Funnily enough, the ‘Telephone’ effect makes the affected audio sound like it’s being played through a telephone! The effect can be created in a number of ways including playing a sound through a small bandwidth speaker and re-recording via a microphone – a technique more commonly known as ‘re-amping’.
The much easier way of doing it is by using an equaliser which comes pre-loaded with all DAW’s. With the effect being used more and more commonly in todays productions to create interesting breaks and tones, we will be teaching you how to create and apply the effect to your Pro Tools sessions with ease.
Here is what the Vocal recording we will be using for this tutorial sounds like without the telephone effect:
And here is the same Vocal recording with the telephone effect applied:
As mentioned the key effect to getting the ‘low-fi’ sound is an equaliser, the main aim of the plug-in is to cut down the spectral bandwidth of the recording.
We will be using the in-built 7-band equaliser which can be found from the plug-in menu EQ > EQ 3 7-Band (mono) as seen below. Note the 4-Band EQ doesn’t allow for full 24dB roll-off on high and low pass filters so it is important to use the 7-band EQ.
We first need to activate the high/low pass filters within the plug-in by clicking the circular ‘IN‘ buttons shown below, you will see straight away that small cuts are made at both ends of the equaliser.
The effect will benefit most from having a steep cut-off curve so that a very specific band of frequencies can be left at the end, therefore we will need to change the cut-off curve values of both filters from 6dB/oct to 24dB/oct. We now need to start cutting off frequencies by adjusting the frequency value for both filters, of course these settings should be adjusted to your tastes but a good starting point would be setting the high pass filter (HPF) to around 500Hz and the low pass filter (LPF) to the 2KHz area, the smaller the remaining band of frequencies left, the thinner the sound you will be left with.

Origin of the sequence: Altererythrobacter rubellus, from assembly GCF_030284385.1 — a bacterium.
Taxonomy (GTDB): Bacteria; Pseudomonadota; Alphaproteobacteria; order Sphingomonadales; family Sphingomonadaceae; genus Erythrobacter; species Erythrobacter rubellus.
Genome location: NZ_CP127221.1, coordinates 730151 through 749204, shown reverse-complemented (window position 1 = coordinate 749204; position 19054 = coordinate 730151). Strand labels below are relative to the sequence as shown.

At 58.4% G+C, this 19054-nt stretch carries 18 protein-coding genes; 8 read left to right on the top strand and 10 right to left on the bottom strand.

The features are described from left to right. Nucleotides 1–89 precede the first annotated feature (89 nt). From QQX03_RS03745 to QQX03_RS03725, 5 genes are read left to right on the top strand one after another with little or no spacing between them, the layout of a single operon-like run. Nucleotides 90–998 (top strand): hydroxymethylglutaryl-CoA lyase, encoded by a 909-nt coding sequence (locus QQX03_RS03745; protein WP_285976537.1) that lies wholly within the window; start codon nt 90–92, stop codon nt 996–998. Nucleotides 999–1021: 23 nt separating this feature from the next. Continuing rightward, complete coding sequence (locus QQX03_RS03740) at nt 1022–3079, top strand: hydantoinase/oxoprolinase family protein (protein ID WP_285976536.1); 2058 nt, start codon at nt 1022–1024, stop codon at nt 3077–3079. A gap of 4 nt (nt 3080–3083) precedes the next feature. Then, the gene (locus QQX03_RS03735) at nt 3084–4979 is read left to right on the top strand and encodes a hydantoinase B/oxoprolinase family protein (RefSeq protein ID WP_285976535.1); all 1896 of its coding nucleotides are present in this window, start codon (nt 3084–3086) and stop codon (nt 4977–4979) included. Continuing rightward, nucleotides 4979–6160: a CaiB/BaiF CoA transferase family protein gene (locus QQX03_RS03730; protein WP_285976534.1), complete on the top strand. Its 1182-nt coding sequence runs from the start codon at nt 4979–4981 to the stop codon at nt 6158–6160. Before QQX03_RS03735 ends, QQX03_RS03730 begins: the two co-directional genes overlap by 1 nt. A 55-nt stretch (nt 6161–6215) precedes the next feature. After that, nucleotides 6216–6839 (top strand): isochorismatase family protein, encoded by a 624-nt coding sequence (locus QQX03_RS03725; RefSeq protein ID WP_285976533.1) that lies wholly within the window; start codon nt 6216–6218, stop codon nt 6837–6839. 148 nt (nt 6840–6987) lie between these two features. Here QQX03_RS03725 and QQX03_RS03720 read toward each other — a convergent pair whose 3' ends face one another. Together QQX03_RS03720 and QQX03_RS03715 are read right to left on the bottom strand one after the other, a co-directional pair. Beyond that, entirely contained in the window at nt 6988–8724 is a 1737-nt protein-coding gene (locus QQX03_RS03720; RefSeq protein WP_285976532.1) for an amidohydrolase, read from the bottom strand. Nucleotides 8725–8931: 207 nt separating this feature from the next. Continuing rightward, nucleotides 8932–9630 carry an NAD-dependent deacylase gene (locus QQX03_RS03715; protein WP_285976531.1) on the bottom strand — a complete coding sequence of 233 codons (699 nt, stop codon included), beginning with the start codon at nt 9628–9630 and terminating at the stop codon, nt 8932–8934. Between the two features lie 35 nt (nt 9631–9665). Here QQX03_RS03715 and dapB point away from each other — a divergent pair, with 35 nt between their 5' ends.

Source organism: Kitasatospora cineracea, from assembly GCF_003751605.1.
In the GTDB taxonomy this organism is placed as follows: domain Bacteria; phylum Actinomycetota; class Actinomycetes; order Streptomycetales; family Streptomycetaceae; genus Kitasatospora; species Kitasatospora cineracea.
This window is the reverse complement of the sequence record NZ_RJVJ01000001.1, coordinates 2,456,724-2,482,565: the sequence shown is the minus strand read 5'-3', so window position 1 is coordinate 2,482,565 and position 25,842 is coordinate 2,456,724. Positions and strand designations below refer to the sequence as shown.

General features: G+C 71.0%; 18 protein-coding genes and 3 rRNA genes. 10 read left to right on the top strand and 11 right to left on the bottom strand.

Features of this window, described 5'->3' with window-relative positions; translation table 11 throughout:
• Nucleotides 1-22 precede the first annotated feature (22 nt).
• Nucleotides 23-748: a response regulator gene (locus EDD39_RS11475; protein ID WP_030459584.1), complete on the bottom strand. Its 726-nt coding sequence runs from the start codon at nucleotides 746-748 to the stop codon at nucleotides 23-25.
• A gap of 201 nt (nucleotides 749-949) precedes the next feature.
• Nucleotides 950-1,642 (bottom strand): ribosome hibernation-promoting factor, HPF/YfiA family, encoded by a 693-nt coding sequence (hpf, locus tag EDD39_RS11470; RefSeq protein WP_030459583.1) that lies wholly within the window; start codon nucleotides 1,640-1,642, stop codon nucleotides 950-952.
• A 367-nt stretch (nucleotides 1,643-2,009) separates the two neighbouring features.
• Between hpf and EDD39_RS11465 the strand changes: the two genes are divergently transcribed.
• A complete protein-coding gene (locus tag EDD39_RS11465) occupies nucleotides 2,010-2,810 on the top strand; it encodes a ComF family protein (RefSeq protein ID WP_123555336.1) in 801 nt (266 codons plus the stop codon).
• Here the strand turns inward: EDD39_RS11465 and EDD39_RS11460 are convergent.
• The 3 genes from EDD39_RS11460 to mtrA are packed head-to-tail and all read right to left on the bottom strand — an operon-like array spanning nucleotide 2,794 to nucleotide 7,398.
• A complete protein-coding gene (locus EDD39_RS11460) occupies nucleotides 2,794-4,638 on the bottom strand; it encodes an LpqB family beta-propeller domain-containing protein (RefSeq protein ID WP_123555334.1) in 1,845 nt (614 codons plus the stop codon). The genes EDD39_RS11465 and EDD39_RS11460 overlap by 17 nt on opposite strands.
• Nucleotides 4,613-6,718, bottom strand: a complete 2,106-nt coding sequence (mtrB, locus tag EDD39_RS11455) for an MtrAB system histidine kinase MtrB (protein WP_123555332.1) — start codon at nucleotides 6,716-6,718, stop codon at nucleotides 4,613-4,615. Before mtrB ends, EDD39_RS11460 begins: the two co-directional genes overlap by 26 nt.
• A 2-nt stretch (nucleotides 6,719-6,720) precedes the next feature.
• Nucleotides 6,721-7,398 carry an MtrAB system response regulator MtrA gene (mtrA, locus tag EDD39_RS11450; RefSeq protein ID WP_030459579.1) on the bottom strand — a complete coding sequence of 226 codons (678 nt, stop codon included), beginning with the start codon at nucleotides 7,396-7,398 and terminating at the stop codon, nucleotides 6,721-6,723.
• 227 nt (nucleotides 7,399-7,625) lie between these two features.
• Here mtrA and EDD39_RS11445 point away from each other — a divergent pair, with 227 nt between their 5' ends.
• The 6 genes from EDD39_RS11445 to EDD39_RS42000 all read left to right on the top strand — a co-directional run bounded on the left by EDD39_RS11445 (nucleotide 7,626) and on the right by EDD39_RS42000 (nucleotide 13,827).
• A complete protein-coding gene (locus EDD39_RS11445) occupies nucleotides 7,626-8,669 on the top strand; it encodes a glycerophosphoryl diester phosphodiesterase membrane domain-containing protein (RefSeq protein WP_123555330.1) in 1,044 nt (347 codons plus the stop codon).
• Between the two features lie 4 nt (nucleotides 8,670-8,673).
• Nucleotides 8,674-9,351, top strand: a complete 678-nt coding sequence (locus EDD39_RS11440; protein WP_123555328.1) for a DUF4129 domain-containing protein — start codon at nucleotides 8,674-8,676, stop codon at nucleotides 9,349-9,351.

Here is a screenshot of the settings that were used on the audio example above.
Applying the High/Low pass filters alone will give you a pretty good ‘low-fi’ sound by themselves but I also like to add a small boost at around 2KHz to give the sound a little more presence.
This effect is very much down to your own taste and essentially what sounds best within your mix but it can never hurt to also experiment in adding some distortion and compression as well as the equaliser to really get that telephone sound.
So there you have it, a very simple technique to create very different effects for your mix, just like most production techniques, the only real limit is your imagination! Don’t forget to keep us updated with your progress and any tutorial requests you have via Twitter or comments below.